Sam Hellmuth



Hellmuth, S. 2006. Intonational pitch accent distribution in Egyptian Arabic.

School of Oriental & African Studies, University of London


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Egyptian Arabic (EA) is a stress-accent language with postlexical intonational pitch

accents. This thesis investigates EA pitch accents within the autosegmental-metrical

(AM) framework (Ladd 1996). The goal of the study is to identify the place of EA in the

spectrum of cross-linguistic prosodic variation, and to resolve the challenge it presents

to existing phonological accounts of pitch accent distribution.


In a corpus of read and (semi-)spontaneous EA speech a pitch accent was found on

(almost) every content word, and in the overwhelming majority of cases the same pitch

accent type is observed on every word. The typological implications of EA pitch accent

distribution are explored in the context of the typology of word-prosodic variation

(Hyman 2001) and variation in the domain of pitch accent distribution is proposed as a

new parameter of prosodic variation.


A survey of EA prosodic phrasing and of the relative accentuation of function words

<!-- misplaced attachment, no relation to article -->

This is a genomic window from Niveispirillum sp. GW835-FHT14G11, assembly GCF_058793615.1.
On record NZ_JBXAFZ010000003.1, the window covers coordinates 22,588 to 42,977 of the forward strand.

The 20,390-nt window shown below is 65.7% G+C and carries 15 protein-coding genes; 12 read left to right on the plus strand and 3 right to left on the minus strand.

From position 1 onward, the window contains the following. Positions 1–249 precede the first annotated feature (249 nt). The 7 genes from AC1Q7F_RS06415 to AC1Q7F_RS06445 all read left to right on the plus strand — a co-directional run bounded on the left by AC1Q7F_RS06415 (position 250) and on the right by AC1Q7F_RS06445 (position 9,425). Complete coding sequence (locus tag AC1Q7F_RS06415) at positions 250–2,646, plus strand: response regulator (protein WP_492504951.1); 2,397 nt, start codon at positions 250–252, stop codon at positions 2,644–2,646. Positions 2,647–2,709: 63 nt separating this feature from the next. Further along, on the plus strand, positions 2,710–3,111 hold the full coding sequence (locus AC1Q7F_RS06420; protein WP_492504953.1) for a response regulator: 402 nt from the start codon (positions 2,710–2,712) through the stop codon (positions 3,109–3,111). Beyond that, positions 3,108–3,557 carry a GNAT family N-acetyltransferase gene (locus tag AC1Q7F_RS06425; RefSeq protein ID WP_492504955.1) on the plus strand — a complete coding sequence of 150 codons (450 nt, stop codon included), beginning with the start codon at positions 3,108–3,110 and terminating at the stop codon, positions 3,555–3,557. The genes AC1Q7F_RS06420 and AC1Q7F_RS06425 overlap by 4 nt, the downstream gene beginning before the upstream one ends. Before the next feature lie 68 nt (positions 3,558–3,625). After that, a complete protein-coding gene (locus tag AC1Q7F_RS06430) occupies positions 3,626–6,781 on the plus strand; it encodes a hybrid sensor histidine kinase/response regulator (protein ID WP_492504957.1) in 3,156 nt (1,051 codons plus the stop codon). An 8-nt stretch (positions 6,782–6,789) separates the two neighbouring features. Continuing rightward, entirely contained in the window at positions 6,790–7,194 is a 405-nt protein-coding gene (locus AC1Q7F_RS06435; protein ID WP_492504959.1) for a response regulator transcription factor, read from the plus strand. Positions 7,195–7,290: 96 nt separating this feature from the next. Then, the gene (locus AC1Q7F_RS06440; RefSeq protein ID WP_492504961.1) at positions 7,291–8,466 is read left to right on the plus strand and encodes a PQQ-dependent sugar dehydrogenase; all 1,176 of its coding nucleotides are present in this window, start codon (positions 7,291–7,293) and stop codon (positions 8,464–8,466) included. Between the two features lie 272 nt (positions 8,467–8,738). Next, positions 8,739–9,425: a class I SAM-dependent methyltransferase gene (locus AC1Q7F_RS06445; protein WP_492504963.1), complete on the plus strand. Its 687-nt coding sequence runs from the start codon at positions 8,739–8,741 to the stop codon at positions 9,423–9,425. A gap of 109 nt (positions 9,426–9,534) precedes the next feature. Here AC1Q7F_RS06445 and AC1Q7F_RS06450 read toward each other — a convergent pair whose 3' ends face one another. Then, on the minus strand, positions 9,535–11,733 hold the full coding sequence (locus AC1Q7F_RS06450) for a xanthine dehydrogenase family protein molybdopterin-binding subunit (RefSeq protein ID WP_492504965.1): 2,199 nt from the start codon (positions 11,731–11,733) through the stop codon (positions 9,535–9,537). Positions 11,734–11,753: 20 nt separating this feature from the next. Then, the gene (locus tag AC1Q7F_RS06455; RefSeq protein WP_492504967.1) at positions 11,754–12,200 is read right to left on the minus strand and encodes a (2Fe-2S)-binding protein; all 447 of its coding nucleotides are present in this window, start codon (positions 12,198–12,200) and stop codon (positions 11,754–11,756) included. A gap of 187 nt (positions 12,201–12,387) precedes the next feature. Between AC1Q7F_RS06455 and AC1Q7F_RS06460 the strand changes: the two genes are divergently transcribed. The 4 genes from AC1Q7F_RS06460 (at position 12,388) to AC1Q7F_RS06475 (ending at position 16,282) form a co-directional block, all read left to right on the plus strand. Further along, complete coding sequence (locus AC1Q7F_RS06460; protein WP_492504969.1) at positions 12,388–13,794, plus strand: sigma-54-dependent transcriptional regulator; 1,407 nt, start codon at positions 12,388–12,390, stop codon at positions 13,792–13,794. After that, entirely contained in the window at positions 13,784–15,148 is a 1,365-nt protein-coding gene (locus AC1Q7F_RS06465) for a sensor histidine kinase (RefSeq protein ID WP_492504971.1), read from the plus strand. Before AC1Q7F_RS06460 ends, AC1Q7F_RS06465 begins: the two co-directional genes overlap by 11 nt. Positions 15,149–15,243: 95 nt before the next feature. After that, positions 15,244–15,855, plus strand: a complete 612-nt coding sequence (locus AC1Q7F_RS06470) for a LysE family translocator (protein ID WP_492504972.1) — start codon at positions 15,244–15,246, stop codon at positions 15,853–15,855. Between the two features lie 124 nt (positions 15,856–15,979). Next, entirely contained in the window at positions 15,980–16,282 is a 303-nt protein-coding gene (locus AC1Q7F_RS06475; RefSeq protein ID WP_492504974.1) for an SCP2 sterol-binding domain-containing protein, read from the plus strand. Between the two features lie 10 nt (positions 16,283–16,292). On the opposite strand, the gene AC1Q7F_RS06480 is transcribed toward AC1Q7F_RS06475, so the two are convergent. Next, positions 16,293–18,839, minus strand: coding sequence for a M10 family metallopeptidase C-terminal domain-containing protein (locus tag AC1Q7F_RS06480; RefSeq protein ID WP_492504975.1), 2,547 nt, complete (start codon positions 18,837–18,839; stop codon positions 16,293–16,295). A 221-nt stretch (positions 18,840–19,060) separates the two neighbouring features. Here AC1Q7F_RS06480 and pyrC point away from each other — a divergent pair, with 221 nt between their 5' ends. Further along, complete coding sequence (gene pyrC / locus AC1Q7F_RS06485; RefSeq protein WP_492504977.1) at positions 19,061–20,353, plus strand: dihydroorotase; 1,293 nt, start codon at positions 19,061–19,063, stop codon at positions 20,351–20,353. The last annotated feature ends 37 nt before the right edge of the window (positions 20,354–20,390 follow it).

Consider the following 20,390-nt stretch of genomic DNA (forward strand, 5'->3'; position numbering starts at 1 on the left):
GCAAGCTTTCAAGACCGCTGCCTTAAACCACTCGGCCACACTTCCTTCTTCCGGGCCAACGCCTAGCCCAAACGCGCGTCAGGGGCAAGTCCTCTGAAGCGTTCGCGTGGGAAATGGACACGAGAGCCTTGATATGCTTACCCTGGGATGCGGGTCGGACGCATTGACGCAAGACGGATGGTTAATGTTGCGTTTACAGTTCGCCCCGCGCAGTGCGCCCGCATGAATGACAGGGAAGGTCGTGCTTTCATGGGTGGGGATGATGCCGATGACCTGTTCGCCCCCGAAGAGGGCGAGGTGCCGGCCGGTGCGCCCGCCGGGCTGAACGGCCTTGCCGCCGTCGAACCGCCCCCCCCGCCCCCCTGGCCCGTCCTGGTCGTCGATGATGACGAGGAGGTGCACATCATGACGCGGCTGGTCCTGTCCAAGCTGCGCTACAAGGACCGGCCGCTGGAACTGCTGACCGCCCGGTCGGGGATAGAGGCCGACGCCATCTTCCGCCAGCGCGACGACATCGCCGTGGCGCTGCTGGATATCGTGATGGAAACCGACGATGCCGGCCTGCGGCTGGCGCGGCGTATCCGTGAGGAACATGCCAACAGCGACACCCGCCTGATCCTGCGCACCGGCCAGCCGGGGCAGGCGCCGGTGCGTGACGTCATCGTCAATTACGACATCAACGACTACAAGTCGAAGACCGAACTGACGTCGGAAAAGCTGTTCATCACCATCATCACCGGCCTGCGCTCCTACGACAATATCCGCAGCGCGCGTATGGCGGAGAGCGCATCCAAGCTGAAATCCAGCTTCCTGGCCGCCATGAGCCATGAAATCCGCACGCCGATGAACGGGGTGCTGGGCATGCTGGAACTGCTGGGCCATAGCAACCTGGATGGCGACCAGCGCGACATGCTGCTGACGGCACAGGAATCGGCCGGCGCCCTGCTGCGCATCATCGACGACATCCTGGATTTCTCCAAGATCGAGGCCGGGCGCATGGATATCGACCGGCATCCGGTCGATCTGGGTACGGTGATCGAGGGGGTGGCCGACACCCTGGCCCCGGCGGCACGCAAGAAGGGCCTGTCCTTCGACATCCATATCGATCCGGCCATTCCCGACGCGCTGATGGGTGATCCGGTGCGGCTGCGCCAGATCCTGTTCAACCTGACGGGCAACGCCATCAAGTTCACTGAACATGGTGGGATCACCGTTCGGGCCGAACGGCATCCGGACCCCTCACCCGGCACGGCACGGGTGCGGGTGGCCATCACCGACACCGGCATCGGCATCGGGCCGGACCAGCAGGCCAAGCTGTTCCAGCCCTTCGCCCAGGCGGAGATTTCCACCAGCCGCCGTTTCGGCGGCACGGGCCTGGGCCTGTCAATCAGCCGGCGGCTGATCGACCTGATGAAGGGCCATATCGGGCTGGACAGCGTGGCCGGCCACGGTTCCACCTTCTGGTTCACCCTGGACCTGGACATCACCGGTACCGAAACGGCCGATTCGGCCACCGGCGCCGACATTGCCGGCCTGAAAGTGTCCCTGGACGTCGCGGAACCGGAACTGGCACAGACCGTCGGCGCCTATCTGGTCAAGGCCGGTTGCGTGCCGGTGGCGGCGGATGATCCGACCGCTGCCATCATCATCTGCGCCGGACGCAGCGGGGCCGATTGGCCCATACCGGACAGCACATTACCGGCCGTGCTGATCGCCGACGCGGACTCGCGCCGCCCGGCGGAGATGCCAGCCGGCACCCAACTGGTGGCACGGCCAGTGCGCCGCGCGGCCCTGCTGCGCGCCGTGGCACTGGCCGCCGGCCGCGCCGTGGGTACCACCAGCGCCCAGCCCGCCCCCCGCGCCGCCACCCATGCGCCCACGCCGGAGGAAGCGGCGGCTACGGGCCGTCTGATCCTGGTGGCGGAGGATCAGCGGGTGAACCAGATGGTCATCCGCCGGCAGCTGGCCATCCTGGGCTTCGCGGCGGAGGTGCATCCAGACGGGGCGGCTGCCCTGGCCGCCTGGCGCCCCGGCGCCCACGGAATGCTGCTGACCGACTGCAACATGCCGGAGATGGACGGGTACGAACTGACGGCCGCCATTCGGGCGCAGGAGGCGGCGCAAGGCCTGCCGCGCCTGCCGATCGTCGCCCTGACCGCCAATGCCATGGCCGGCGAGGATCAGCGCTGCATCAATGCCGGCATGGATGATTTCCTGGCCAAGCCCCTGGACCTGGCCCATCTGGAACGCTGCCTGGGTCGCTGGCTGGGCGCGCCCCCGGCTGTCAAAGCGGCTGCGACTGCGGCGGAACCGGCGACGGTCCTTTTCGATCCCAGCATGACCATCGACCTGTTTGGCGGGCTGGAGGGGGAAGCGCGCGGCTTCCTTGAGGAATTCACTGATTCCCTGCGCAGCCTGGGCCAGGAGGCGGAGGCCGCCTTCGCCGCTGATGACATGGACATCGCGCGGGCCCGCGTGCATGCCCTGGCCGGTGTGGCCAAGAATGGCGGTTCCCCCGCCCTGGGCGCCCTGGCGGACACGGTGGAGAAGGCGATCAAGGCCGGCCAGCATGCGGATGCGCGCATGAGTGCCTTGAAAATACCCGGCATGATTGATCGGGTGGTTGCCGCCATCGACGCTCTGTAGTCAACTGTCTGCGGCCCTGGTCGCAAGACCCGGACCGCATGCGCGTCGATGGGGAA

and content words shows that the correct generalisation for EA is that there is a pitch

accent on every Prosodic Word (PWd). A phonological analysis is proposed within

Optimality Theory (Prince & Smolensky 1993), formalising the two-way relation

between tone and prosodic prominence at all levels of the Prosodic Hierarchy.


An experimental study suggests that alignment of the H peak in EA pitch accents varies

with stressed syllable type (cf. Ladd et al 2000), and is analysed as phonological

association of the pitch accent to the foot. A final experiment quantifies the prosodic

reflexes of information and contrastive focus. Even when post-focal and ‘given’ EA

words still bear a pitch accent, but there are gradient effects of focus in the form of pitch

range manipulation. Independence of pitch accent distribution from information

structure supports the formal analysis of EA pitch accent distribution within the

phonological part of the grammar.